2002 OASDI Trustees Report
A significant shift upward in the average age of the United States population in the decades ahead due to the aging of the baby-boom generation, expected continuing low fertility, and increasing life expectancy, will increase the cost of Social Security faster than its income under current law. Based on the Trustees' best estimates, expenditures, which are now well below tax revenues, are expected to exceed tax revenues starting in 2017 (1 year later than in last year's report) and throughout the remainder of the 75-year projection period. Assets in the Social Security combined trust funds are projected to be adequate to allow full payment of benefits, until becoming exhausted in 2041, 3 years later than was projected in last year's report. At that time annual tax income to the trust funds is projected to equal about 73 percent of program cost. Separately, the OASI and DI funds are projected to have sufficient funds to pay full benefits on time until 2043 and 2028, respectively. By 2076, however, annual tax income is projected to be only about two-thirds as large as the annual cost of the OASDI program.
Over the full 75-year projection period the actuarial deficit estimated for the combined trust funds is 1.87 percent of taxable payroll. This is about the same as the deficit of 1.86 percent projected in last year's report. This deficit indicates that financial adequacy of the program for the next 75 years could be restored (under the Trustees' best estimates), if the Social Security payroll tax were immediately and permanently increased, from its current level of 12.4 percent (combined employee-employer shares) to 14.27 percent. Alternatively, all current and future benefits could be reduced by about 13 percent (or there could be some combination of tax increases and benefit reductions).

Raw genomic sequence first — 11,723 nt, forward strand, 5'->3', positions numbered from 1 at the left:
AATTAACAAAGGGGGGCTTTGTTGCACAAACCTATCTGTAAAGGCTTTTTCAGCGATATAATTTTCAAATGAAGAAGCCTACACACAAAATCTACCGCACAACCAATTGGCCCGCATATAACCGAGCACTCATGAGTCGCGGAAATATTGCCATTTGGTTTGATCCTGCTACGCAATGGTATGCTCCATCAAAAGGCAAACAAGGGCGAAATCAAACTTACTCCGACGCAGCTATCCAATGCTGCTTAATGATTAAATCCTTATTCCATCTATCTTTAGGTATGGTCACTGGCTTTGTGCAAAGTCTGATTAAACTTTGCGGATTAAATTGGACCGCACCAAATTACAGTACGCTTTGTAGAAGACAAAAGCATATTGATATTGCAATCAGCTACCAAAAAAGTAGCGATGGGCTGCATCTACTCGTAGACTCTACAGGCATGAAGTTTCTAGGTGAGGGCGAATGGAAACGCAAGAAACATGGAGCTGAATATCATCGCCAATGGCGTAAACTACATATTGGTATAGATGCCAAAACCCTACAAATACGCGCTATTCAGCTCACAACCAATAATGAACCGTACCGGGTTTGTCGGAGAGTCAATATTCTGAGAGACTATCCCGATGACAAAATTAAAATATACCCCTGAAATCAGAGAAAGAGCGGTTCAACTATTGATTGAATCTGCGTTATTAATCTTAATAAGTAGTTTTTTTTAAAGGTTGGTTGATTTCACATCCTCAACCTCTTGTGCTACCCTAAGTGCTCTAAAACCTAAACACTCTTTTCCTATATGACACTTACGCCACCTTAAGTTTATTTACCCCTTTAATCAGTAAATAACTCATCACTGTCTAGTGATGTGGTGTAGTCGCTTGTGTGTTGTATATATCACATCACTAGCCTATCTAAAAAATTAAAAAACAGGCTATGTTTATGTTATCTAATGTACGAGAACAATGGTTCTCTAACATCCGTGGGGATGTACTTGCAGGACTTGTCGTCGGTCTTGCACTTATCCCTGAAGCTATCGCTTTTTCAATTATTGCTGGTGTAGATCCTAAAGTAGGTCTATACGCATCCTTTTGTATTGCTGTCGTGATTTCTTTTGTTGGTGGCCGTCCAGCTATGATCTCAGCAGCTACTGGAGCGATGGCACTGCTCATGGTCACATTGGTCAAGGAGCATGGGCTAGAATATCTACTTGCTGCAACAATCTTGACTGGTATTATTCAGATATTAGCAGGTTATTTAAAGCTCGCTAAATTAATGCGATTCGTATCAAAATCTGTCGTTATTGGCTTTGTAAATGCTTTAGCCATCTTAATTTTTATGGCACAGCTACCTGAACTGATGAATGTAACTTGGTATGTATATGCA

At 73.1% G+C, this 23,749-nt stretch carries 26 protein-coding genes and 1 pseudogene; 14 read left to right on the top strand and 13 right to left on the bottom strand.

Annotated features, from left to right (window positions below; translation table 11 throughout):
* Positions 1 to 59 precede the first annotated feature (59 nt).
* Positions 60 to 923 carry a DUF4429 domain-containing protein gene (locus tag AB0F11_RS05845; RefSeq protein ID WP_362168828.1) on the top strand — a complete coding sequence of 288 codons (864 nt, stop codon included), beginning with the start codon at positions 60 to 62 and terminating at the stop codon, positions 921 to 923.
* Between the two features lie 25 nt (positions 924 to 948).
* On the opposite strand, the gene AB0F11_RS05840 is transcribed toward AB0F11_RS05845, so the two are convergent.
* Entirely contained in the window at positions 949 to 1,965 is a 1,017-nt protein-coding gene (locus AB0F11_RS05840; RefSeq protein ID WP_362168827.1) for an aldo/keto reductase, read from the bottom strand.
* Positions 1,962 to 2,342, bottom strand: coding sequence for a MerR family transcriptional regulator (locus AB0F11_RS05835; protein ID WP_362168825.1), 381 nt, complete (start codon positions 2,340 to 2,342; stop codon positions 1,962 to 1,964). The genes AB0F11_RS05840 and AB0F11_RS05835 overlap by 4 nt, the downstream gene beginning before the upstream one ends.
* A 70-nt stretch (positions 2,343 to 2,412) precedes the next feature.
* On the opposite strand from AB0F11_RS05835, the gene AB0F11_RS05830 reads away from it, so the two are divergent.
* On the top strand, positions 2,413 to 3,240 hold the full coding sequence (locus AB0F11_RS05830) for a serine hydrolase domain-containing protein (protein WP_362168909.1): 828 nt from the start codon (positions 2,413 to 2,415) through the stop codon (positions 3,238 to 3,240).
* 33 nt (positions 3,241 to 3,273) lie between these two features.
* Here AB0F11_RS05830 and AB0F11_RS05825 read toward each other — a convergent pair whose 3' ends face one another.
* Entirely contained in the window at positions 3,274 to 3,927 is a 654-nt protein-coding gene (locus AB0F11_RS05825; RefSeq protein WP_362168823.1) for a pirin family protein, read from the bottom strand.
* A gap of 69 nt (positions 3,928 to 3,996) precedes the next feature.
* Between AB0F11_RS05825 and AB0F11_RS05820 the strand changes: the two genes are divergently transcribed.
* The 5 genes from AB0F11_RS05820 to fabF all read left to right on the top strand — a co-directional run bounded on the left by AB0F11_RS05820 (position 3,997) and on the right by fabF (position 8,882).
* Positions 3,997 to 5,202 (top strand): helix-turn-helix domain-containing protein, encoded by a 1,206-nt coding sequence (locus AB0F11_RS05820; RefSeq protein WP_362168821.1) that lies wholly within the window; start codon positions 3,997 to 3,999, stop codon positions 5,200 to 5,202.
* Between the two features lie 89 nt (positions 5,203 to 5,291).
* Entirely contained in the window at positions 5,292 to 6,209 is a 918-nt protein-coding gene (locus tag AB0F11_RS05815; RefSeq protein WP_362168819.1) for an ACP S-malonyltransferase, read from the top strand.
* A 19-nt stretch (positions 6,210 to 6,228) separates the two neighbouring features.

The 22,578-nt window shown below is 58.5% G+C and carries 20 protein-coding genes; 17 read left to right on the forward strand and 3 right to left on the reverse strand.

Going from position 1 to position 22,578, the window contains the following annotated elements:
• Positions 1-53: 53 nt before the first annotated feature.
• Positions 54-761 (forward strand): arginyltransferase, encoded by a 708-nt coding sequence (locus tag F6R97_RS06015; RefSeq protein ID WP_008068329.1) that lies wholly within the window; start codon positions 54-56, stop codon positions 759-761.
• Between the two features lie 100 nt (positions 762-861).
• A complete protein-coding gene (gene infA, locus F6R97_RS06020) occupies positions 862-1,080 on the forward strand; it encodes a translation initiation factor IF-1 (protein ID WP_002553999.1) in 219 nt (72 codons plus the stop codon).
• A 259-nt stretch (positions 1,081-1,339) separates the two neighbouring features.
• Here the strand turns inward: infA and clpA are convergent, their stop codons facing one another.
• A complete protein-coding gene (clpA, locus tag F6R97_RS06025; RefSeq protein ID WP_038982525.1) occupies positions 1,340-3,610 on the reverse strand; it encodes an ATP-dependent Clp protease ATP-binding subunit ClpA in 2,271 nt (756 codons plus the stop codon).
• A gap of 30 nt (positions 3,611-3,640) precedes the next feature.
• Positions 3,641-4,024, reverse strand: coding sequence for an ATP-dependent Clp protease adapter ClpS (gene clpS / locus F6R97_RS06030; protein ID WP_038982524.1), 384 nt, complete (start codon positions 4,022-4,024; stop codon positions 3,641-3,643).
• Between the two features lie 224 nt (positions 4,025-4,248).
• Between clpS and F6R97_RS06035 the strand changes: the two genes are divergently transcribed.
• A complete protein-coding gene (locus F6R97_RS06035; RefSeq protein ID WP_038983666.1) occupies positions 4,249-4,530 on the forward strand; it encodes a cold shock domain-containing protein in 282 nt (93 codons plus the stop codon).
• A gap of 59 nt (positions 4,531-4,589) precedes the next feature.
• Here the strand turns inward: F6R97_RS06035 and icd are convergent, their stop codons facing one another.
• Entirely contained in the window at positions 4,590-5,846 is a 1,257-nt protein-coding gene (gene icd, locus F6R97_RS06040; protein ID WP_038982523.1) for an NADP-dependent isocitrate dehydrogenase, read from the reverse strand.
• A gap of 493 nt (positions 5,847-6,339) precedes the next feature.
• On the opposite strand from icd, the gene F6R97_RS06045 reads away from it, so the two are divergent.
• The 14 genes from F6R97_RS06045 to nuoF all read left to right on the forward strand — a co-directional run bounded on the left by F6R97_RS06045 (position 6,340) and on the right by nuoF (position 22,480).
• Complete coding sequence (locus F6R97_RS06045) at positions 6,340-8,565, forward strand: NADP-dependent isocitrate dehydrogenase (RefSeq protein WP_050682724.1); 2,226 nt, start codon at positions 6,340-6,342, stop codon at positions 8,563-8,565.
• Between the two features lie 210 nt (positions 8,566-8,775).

Changes of this magnitude would be sufficient to eliminate the actuarial deficit over the 75-year projection period. However, because of the increasing average age of the population, annual deficits are projected to increase to levels in excess of 6 percent of taxable payroll by the end of the 75-year period. The large annual deficit at the end of the projection period indicates that the annual cost will very likely continue to exceed tax revenues after 2076. As a result, ensuring the sustainability of the system beyond 2076 would require larger changes than those needed to restore actuarial balance for the 75-year period.
The trust fund deficits projected for the longer run should be addressed in a timely way to allow for a gradual phasing in of any necessary changes and to provide advance notice so that workers can adjust their plans to take account of those changes. The sooner adjustments are made, the smaller and less abrupt they will have to be. With informed public discussion and timely legislative action, Social Security will continue to play an important role in the life of virtually every American.